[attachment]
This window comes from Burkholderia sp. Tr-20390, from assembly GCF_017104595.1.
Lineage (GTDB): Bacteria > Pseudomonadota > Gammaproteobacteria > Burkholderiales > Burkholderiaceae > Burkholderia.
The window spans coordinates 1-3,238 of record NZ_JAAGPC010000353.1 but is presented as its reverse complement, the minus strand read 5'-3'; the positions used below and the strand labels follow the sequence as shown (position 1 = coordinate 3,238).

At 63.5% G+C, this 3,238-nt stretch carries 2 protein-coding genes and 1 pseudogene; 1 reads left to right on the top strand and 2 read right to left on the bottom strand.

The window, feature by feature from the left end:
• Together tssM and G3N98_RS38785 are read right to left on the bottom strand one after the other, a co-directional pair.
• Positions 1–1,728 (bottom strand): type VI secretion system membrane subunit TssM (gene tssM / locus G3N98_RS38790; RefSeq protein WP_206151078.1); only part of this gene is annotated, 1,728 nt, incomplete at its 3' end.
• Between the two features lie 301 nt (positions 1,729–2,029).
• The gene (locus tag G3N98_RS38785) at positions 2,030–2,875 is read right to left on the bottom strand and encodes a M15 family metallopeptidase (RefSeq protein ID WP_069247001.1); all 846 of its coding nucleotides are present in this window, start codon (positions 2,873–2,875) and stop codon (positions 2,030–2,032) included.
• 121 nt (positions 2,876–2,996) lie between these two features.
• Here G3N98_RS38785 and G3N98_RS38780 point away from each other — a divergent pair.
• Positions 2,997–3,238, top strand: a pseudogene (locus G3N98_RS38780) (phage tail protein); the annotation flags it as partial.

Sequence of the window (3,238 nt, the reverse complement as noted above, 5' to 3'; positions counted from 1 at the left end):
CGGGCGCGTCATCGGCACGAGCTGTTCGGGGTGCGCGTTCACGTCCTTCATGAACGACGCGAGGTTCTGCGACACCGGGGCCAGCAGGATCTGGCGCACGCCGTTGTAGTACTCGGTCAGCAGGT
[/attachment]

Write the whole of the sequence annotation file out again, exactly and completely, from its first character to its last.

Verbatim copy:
This window comes from Burkholderia sp. Tr-20390, from assembly GCF_017104595.1.
Lineage (GTDB): Bacteria > Pseudomonadota > Gammaproteobacteria > Burkholderiales > Burkholderiaceae > Burkholderia.
The window spans coordinates 1-3,238 of record NZ_JAAGPC010000353.1 but is presented as its reverse complement, the minus strand read 5'-3'; the positions used below and the strand labels follow the sequence as shown (position 1 = coordinate 3,238).

At 63.5% G+C, this 3,238-nt stretch carries 2 protein-coding genes and 1 pseudogene; 1 reads left to right on the top strand and 2 read right to left on the bottom strand.

The window, feature by feature from the left end:
• Together tssM and G3N98_RS38785 are read right to left on the bottom strand one after the other, a co-directional pair.
• Positions 1–1,728 (bottom strand): type VI secretion system membrane subunit TssM (gene tssM / locus G3N98_RS38790; RefSeq protein WP_206151078.1); only part of this gene is annotated, 1,728 nt, incomplete at its 3' end.
• Between the two features lie 301 nt (positions 1,729–2,029).
• The gene (locus tag G3N98_RS38785) at positions 2,030–2,875 is read right to left on the bottom strand and encodes a M15 family metallopeptidase (RefSeq protein ID WP_069247001.1); all 846 of its coding nucleotides are present in this window, start codon (positions 2,873–2,875) and stop codon (positions 2,030–2,032) included.
• 121 nt (positions 2,876–2,996) lie between these two features.
• Here G3N98_RS38785 and G3N98_RS38780 point away from each other — a divergent pair.
• Positions 2,997–3,238, top strand: a pseudogene (locus G3N98_RS38780) (phage tail protein); the annotation flags it as partial.

Sequence of the window (3,238 nt, the reverse complement as noted above, 5' to 3'; positions counted from 1 at the left end):
CGGGCGCGTCATCGGCACGAGCTGTTCGGGGTGCGCGTTCACGTCCTTCATGAACGACGCGAGGTTCTGCGACACCGGGGCCAGCAGGATCTGGCGCACGCCGTTGTAGTACTCGGTCAGCAGGT